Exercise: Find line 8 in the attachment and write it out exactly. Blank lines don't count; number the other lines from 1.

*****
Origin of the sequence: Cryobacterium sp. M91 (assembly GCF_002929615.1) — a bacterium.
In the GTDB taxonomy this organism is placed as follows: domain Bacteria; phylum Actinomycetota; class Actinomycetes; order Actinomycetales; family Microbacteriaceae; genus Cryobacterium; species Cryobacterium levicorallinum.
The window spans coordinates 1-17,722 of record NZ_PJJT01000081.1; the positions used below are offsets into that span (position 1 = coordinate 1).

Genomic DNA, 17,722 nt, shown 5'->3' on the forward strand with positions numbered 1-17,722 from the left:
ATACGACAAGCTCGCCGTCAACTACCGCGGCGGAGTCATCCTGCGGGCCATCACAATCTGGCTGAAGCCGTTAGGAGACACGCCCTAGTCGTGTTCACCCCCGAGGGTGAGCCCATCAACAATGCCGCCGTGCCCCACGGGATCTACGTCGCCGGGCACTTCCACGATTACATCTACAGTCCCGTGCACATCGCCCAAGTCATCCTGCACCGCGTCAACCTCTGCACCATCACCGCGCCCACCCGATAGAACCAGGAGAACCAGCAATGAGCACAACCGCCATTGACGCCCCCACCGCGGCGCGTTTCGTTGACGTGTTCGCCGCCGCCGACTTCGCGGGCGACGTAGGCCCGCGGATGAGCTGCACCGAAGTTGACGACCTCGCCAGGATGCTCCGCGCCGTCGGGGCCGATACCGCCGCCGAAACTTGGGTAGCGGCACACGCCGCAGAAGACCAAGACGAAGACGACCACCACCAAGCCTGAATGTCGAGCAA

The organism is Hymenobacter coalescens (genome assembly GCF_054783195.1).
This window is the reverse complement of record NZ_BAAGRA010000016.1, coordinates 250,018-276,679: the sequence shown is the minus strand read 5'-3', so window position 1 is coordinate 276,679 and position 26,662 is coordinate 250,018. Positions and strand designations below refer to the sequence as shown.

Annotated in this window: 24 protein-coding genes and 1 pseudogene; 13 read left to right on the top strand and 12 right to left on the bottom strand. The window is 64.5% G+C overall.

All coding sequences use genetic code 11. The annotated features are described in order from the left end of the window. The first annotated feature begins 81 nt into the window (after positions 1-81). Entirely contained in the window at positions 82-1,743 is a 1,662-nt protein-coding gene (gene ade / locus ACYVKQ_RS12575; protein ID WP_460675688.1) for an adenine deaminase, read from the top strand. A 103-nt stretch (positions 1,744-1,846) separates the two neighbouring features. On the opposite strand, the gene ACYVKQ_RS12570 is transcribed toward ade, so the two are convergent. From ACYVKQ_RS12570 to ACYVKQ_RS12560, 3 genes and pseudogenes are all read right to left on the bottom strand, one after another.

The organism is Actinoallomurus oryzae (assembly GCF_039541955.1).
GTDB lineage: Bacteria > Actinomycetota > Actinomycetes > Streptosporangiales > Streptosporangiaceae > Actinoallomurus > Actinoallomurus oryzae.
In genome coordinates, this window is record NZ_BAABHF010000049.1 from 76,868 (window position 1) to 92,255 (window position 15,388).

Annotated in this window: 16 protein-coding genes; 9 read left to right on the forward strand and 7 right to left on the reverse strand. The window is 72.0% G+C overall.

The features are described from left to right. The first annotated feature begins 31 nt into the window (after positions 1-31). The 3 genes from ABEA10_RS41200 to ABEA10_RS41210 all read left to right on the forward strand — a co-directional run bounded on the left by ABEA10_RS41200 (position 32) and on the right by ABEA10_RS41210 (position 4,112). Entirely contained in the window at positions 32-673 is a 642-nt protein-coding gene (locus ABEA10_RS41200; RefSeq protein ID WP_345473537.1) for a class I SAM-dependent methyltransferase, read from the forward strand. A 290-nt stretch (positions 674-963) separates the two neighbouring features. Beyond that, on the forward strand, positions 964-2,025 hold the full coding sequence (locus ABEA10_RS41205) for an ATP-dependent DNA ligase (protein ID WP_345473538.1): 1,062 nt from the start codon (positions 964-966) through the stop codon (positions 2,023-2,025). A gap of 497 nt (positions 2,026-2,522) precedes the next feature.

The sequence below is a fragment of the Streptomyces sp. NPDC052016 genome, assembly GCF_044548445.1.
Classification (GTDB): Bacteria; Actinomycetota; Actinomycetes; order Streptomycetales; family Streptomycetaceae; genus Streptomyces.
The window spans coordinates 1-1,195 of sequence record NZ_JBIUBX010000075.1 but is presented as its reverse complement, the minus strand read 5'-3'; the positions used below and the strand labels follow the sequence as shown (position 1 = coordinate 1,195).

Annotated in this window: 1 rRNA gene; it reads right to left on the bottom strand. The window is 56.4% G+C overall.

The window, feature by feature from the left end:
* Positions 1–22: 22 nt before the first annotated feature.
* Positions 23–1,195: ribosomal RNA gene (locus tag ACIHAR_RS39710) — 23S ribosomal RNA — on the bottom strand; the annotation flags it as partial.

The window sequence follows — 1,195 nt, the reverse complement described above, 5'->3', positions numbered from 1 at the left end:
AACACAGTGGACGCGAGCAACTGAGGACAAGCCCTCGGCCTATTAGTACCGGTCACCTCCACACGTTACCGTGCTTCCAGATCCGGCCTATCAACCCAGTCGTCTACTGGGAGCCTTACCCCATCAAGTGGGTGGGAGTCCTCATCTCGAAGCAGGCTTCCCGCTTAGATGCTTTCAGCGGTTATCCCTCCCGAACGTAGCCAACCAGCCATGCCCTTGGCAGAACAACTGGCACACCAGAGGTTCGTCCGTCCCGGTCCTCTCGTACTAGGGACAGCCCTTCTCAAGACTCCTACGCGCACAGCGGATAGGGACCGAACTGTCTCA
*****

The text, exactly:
Annotated in this window: 24 protein-coding genes and 1 pseudogene; 13 read left to right on the top strand and 12 right to left on the bottom strand. The window is 64.5% G+C overall.